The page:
of the net
page covers the shape and history of telecommunications
in Australia and New Zealand up to the mid-1980s.
It covers -
Telecommunications in Australia began in 1854 with
a telegraph line from Melbourne city to Williamstown,
publicly funded but privately constructed (like South
Australia's first line in 1856 from Port Adelaide to Adelaide
city). At that time there were over 23,000 miles of line
in the US (up from 12,000 miles in 1850, 2,000 in 1848
and 40 in 1846).
By 1856 the length of line in Victoria had grown to 36
miles, with 14,738 messages (increasing to 35,792 messages
in 1857). During that year Victoria, NSW and South Australia
agreed to collaborate on establishment of an intercolonial
telegraph network. That agreement was the precursor of
a series of agreements about infrastructure and rates.
Messages going across colonial borders initially involved
paper, with operators in one colony often transcribing
a message which was then physically handed to a counterpart
in the second colony (in some instances through a hole
in a partition or a shared wall) for transmission over
that colonies wire.
Adelaide and Melbourne were linked in 1858, the year in
which the first NSW line was activated. A Sydney-Melbourne
link was in place by November 1858. The first line in
Queensland was activated in April 1861, with a connection
to Sydney in November of that year. The first transcontinental
line in the US dates from the same year. The first line
between Launceston and Hobart dates from 1857, with a
(short-lived) cable from Victoria to Tasmania in 1859.
The first line in Western Australia - from Perth to Fremantle
- came a decade later. By 1890 WA had 2,961 miles of telegraph
line; that increased to 6,052 miles of line by 1901.
As of 1861 there were 110 telegraph stations across the
eastern colonies. By 1867 there were 1,676 miles of line
within Victoria, handling 122,138 messages (compared to
around 7.92 million in the US and 5.78 million in the
UK that year). Reuters,
in competition with local news agencies, operated in Australia
from 1860 onwards. the cost per word for a message from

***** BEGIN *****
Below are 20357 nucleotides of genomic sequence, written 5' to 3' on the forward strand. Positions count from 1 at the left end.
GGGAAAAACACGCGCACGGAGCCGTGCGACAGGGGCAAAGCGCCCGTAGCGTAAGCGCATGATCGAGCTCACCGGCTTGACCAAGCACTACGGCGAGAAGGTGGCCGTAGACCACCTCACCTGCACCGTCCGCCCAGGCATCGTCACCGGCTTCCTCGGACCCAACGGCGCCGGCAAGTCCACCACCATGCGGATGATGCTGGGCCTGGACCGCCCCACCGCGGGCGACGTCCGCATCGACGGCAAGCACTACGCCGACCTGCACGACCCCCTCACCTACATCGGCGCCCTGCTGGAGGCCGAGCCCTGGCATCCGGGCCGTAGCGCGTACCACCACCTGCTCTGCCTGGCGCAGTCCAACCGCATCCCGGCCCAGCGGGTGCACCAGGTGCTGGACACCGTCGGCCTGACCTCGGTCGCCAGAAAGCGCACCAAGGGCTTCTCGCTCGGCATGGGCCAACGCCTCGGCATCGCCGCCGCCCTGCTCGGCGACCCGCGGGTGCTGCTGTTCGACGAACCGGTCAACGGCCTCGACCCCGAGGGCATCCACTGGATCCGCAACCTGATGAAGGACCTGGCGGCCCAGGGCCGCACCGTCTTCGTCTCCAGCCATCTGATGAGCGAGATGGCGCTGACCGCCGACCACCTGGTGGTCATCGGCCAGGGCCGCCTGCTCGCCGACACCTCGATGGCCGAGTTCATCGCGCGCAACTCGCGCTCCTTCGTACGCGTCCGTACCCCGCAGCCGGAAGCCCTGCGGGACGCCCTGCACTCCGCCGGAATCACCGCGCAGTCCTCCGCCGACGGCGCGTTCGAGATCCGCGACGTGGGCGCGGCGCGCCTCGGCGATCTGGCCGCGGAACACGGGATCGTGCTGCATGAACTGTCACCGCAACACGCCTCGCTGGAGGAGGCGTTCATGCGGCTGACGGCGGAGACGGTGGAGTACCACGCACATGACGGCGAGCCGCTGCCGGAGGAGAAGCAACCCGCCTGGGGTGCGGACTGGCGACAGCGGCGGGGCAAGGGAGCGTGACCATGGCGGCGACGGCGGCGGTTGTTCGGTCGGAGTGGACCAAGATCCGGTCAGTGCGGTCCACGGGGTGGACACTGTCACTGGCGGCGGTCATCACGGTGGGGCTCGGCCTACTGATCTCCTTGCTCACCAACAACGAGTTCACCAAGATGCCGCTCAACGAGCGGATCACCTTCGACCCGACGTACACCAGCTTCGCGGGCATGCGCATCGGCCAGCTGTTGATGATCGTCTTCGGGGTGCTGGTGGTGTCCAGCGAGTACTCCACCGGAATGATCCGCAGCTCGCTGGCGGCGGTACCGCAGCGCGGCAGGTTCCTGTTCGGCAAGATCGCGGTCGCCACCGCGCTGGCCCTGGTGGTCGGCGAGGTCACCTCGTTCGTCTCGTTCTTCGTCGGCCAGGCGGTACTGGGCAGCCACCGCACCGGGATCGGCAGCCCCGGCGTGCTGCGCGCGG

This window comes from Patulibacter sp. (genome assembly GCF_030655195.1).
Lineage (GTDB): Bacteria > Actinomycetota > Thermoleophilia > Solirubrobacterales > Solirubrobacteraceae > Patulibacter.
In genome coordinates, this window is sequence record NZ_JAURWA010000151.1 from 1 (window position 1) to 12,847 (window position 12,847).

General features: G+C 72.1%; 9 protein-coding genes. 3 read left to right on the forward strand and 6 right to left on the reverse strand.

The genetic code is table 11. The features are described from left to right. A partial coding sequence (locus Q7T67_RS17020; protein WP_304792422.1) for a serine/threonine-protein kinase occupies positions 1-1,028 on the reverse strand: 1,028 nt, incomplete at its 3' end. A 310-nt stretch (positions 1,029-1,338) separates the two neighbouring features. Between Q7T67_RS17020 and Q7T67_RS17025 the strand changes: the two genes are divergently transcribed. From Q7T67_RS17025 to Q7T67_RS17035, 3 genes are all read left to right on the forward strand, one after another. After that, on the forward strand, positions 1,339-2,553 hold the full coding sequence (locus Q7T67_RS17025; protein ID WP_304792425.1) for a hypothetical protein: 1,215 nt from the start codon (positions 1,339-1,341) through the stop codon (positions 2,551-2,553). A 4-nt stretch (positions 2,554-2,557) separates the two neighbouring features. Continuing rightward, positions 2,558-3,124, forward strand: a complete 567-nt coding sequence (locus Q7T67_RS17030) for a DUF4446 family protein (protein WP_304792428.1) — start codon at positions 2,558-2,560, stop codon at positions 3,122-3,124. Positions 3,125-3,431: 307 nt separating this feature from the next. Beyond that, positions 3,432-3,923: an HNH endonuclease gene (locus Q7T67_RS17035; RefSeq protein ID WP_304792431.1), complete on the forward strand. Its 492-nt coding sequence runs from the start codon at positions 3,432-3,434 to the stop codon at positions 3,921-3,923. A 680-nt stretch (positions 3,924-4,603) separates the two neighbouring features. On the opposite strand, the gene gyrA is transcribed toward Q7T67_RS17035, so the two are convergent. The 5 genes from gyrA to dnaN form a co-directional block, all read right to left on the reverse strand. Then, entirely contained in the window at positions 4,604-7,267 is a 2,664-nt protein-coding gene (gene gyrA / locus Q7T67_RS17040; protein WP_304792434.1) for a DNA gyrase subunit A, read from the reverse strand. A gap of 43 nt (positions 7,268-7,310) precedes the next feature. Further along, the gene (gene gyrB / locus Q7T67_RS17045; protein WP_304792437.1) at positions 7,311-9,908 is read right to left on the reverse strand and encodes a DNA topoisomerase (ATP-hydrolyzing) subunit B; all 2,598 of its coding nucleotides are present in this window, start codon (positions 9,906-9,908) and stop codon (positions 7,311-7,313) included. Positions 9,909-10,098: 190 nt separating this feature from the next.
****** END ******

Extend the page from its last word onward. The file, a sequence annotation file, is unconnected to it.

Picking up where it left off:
London was at that time equivalent to the average weekly
New Zealand was slower off the mark, with its first telegraph
line (from Christchurch to Lytletton) active from 1862.
In that year there were around 32,000 miles of telegraph
line and an estimated five million messages in the US,
with 19,240 miles in the UK. The first telegraph link
across New Zealand's Cook Strait was established in 1866.
A link between Adelaide and Perth was established in 1875,
with the 2,900 kilometre Adelaide to Port Darwin link
(the Overland Telegraph Line or OTL) in 1872 costing £300,000.
The OTL met the privately-owned Singapore to Port Darwin
cable established in 1870 by the British Australian Telegraph
Company. The latter was a predecessor of the current UK
Cable & Wireless (CW)
group. Its Batavia (Jakarta) to Broome link was completed
in 1889, with a link to Perth via the Cocos-Keeling Islands
(the present dot-cc cTLD)
The first Australia to New Zealand telegraph link was
achieved in 1876. Ten years later there were over 8,000
miles of line in Queensland alone. Brisbane was linked
to New Caledonia in 1891.
For the first fifty years of its existence most people
in Australia and New Zealand experienced telecommunications
through telegraphy even where the telephone was available.
It was thus at second hand, rather than directly person-to-person.
That experience often involved couriers, with a 'telegraph
boy' for example delivering a handwritten or printed message
to a residence, business or other location. It also involved
use of official post offices and agencies, with individuals
for example visiting an office and writing the message
on a form which was then keyed for transmission to the
desired destination. Messages were charged on a character
by character basis and on the basis of distance, resulting
in 'telegraphese' (truncated spelling and grammar that
was a precursor of texting).
Australia's first telephone service (connecting the Melbourne
and South Melbourne offices of Robinson Brothers) was
launched in 1879, with the first telephone exchange opened
in Melbourne in 1880 shortly before the hanging of bushranger
Ned Kelly. Around 7,757 calls were handled in 1884.
New Zealand's first telephone exchange (in Christchurch)